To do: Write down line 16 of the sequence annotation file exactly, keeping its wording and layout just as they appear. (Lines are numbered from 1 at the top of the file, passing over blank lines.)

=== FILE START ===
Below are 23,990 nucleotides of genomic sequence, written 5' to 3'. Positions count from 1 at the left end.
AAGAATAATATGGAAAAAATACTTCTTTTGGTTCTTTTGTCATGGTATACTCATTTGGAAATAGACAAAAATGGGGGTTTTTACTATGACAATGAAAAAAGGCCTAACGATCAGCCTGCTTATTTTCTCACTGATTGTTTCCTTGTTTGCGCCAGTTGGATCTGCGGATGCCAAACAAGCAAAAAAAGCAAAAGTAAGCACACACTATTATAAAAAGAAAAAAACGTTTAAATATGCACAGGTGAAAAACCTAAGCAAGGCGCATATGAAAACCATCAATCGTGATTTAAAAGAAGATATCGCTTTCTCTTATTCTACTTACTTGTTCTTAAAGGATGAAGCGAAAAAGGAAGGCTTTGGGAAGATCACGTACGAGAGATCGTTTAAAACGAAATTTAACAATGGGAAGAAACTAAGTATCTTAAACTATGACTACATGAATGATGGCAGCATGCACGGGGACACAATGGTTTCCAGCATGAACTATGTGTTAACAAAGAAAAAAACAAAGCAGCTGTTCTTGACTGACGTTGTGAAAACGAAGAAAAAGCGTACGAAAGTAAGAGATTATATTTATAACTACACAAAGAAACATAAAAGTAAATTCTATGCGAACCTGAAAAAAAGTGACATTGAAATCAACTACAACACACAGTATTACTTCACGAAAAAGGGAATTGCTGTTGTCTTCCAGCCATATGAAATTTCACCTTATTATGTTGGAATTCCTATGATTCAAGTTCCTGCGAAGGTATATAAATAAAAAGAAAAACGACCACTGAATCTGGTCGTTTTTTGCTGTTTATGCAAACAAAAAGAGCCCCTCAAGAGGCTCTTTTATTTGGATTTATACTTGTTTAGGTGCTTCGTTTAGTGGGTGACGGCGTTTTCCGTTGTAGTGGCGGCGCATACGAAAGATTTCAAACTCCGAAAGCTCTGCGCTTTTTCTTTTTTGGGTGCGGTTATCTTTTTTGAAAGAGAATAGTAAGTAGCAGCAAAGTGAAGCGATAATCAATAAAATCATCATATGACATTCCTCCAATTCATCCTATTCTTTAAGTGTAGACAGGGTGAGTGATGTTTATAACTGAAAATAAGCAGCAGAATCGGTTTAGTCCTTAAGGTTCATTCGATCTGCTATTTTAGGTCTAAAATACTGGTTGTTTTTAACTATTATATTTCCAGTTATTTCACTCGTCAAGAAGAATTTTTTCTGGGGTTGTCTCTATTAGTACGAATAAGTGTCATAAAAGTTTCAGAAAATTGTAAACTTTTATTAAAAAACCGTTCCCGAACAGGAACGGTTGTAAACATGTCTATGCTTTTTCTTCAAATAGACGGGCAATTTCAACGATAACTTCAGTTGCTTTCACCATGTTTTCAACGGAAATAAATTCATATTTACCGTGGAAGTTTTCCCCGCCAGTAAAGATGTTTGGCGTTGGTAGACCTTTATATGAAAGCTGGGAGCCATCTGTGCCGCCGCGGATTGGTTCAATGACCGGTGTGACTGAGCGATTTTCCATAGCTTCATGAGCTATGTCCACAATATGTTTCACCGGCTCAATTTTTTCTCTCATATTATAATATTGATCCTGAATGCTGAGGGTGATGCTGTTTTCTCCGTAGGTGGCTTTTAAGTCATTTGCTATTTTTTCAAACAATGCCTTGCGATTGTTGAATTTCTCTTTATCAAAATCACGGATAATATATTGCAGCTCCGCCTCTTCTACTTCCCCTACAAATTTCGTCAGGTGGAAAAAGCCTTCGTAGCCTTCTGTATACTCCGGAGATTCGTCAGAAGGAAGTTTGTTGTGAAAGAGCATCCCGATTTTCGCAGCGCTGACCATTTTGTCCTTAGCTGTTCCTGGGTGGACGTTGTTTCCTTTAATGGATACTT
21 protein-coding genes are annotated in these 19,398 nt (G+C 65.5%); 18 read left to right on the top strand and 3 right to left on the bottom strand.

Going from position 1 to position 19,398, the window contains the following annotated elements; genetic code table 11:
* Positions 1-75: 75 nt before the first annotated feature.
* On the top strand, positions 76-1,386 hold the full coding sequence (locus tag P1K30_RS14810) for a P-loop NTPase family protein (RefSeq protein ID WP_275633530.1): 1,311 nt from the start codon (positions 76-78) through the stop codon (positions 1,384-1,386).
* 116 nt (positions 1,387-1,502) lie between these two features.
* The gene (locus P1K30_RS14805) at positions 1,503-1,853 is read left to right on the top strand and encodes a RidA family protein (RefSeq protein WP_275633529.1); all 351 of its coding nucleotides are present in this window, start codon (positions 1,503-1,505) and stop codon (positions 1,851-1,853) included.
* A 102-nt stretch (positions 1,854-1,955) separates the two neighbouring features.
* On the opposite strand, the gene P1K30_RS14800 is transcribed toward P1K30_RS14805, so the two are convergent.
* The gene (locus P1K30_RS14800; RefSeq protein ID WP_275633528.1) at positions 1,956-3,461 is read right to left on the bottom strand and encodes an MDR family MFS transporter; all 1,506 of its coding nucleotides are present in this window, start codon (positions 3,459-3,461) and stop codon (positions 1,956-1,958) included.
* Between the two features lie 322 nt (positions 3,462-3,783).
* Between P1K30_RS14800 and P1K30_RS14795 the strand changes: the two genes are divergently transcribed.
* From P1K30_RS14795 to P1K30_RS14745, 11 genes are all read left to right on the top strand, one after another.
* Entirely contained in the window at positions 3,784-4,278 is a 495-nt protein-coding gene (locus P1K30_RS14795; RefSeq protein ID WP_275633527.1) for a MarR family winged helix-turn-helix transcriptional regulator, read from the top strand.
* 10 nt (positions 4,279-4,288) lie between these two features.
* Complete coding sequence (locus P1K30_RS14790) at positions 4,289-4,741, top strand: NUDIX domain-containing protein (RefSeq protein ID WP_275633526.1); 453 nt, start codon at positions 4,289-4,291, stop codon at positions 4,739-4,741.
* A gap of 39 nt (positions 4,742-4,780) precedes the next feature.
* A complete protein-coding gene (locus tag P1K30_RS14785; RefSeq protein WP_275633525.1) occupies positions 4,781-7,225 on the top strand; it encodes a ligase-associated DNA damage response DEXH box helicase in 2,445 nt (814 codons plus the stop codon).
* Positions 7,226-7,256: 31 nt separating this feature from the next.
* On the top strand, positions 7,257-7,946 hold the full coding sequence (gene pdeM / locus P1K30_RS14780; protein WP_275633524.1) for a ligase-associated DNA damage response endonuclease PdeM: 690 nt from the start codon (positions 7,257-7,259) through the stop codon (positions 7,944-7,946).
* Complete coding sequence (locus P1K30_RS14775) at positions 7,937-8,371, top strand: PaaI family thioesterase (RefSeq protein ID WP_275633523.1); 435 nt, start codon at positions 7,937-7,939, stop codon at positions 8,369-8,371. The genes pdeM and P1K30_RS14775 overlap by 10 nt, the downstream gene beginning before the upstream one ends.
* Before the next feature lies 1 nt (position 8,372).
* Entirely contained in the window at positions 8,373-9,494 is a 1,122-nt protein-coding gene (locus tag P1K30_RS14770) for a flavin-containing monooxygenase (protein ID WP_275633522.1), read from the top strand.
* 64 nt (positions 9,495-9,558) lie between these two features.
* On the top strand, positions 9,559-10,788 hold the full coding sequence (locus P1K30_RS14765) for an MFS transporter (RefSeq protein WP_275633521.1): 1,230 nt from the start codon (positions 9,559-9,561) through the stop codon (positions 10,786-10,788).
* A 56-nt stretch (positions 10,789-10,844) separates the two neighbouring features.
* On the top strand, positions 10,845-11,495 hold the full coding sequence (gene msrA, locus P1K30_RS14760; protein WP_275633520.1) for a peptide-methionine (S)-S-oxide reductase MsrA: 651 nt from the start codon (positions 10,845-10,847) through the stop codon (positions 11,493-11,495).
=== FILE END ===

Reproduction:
* 10 nt (positions 4,279-4,288) lie between these two features.